David Bourget (Western Ontario)
David Chalmers (ANU, NYU)
Rafael De Clercq
Ezio Di Nucci
Jonathan Jenkins Ichikawa
Jack Alan Reynolds
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Minds and Machines 20 (3):363-383 (2010)
Although activity aimed at the construction of artificial intelligence started about 60 years ago however, contemporary intelligent systems are effective in very narrow domains only. One of the reasons for this situation appears to be serious problems in the theory of intelligence. Intelligence is a characteristic of goal-directed systems and two classes of goal-directed systems can be derived from observations on animals and humans, one class is systems with innately and jointly determined goals and means. The other class contains systems that are able to construct arbitrary goals and means. It is suggested that the classes (that implicitly underlie most models of artificial intelligence) are insufficient to explain human goal-directed activity. A broader approach to goal-directed systems is considered. This approach suggests that humans are goal-directed systems that jointly synthesize arbitrary goals and means. Neural and psychological data favoring this hypothesis and its experimental validation are considered. A simple computer model based on the idea of joint synthesis to simulate goal-directed activity is presented. The usage of the idea of joint synthesis for the construction of artificial intelligence is discussed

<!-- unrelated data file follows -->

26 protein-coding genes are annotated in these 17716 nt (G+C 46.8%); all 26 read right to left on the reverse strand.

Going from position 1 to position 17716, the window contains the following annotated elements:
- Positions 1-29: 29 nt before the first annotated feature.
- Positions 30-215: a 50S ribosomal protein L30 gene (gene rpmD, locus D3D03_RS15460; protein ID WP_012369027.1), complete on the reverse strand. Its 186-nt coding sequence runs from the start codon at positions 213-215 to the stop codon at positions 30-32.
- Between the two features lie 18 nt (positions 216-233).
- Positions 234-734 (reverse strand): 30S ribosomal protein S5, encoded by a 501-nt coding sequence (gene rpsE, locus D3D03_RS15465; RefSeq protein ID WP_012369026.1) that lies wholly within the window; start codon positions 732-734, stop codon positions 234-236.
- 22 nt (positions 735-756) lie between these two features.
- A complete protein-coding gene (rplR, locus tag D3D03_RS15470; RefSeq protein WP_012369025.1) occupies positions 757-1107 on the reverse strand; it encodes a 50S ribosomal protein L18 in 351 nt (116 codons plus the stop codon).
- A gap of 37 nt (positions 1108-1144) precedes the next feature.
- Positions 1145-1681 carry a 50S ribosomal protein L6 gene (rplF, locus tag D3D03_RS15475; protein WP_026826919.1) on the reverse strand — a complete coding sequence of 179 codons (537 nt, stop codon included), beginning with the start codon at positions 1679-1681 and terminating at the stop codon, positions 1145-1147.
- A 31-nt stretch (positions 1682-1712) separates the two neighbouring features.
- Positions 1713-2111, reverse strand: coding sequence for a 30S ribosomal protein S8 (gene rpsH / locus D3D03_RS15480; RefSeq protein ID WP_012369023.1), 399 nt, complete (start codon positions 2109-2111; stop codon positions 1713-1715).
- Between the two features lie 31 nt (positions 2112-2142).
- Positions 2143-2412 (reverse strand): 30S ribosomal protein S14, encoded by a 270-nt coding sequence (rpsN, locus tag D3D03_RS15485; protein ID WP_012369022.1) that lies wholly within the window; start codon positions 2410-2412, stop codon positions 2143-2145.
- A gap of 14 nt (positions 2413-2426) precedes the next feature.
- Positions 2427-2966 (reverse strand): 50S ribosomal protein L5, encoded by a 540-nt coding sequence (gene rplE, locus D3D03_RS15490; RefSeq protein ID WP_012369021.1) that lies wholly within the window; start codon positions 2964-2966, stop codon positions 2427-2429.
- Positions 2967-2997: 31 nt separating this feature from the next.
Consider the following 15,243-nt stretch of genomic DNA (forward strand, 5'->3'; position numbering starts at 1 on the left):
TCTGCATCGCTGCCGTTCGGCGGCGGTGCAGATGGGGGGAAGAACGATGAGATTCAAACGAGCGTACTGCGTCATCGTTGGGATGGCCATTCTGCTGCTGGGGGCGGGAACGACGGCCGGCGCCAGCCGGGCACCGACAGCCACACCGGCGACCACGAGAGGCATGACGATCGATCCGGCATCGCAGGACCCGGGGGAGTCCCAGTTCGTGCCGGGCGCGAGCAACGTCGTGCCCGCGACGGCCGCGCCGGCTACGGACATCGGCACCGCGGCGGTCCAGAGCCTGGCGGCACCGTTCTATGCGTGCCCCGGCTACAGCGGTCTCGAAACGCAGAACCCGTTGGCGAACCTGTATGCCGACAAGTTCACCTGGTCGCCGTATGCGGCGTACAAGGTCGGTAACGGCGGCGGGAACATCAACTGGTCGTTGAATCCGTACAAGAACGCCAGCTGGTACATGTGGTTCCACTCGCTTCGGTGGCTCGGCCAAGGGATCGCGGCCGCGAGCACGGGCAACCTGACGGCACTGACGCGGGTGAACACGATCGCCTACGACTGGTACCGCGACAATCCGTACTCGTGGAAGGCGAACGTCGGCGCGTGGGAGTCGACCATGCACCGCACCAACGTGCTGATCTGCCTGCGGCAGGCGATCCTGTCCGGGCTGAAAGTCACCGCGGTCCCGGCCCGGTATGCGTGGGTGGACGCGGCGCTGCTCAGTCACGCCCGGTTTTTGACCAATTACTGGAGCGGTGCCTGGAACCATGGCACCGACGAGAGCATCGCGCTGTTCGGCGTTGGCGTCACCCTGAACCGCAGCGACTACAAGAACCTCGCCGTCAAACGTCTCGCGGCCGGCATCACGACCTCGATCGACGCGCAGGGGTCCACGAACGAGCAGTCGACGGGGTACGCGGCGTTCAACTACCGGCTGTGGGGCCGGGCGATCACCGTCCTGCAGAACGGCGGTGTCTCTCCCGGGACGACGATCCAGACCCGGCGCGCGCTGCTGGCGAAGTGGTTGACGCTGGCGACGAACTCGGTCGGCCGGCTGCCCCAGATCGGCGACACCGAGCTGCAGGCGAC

|Keywords||Goal-directed activity Intelligence Self-organization Synthesis|
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